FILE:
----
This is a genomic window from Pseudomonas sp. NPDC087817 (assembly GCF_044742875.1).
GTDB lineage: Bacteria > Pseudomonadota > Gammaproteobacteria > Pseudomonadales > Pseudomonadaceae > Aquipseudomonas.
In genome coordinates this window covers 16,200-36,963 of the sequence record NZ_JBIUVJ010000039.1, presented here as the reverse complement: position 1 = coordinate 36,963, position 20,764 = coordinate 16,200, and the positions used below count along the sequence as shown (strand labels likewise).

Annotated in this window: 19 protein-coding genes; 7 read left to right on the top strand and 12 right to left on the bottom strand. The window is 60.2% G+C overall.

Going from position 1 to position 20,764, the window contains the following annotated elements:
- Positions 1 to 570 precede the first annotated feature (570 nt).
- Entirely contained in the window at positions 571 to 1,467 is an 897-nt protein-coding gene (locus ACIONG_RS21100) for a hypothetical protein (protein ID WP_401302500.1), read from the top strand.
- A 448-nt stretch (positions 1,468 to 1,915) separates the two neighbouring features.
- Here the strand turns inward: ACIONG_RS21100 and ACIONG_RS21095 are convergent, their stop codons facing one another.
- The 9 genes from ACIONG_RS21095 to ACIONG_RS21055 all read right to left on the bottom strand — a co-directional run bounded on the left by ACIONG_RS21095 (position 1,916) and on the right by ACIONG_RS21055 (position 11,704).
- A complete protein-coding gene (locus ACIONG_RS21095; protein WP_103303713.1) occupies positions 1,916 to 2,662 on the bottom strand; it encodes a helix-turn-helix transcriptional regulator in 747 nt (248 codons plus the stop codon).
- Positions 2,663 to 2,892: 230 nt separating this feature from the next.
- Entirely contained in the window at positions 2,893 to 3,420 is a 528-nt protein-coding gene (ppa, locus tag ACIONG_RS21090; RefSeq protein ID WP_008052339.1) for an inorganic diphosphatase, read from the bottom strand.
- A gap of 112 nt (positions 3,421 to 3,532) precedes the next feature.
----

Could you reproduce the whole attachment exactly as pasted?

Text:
This is a genomic window from Pseudomonas sp. NPDC087817 (assembly GCF_044742875.1).
GTDB lineage: Bacteria > Pseudomonadota > Gammaproteobacteria > Pseudomonadales > Pseudomonadaceae > Aquipseudomonas.
In genome coordinates this window covers 16,200-36,963 of the sequence record NZ_JBIUVJ010000039.1, presented here as the reverse complement: position 1 = coordinate 36,963, position 20,764 = coordinate 16,200, and the positions used below count along the sequence as shown (strand labels likewise).

Annotated in this window: 19 protein-coding genes; 7 read left to right on the top strand and 12 right to left on the bottom strand. The window is 60.2% G+C overall.

Going from position 1 to position 20,764, the window contains the following annotated elements:
- Positions 1 to 570 precede the first annotated feature (570 nt).
- Entirely contained in the window at positions 571 to 1,467 is an 897-nt protein-coding gene (locus ACIONG_RS21100) for a hypothetical protein (protein ID WP_401302500.1), read from the top strand.
- A 448-nt stretch (positions 1,468 to 1,915) separates the two neighbouring features.
- Here the strand turns inward: ACIONG_RS21100 and ACIONG_RS21095 are convergent, their stop codons facing one another.
- The 9 genes from ACIONG_RS21095 to ACIONG_RS21055 all read right to left on the bottom strand — a co-directional run bounded on the left by ACIONG_RS21095 (position 1,916) and on the right by ACIONG_RS21055 (position 11,704).
- A complete protein-coding gene (locus ACIONG_RS21095; protein WP_103303713.1) occupies positions 1,916 to 2,662 on the bottom strand; it encodes a helix-turn-helix transcriptional regulator in 747 nt (248 codons plus the stop codon).
- Positions 2,663 to 2,892: 230 nt separating this feature from the next.
- Entirely contained in the window at positions 2,893 to 3,420 is a 528-nt protein-coding gene (ppa, locus tag ACIONG_RS21090; RefSeq protein ID WP_008052339.1) for an inorganic diphosphatase, read from the bottom strand.
- A gap of 112 nt (positions 3,421 to 3,532) precedes the next feature.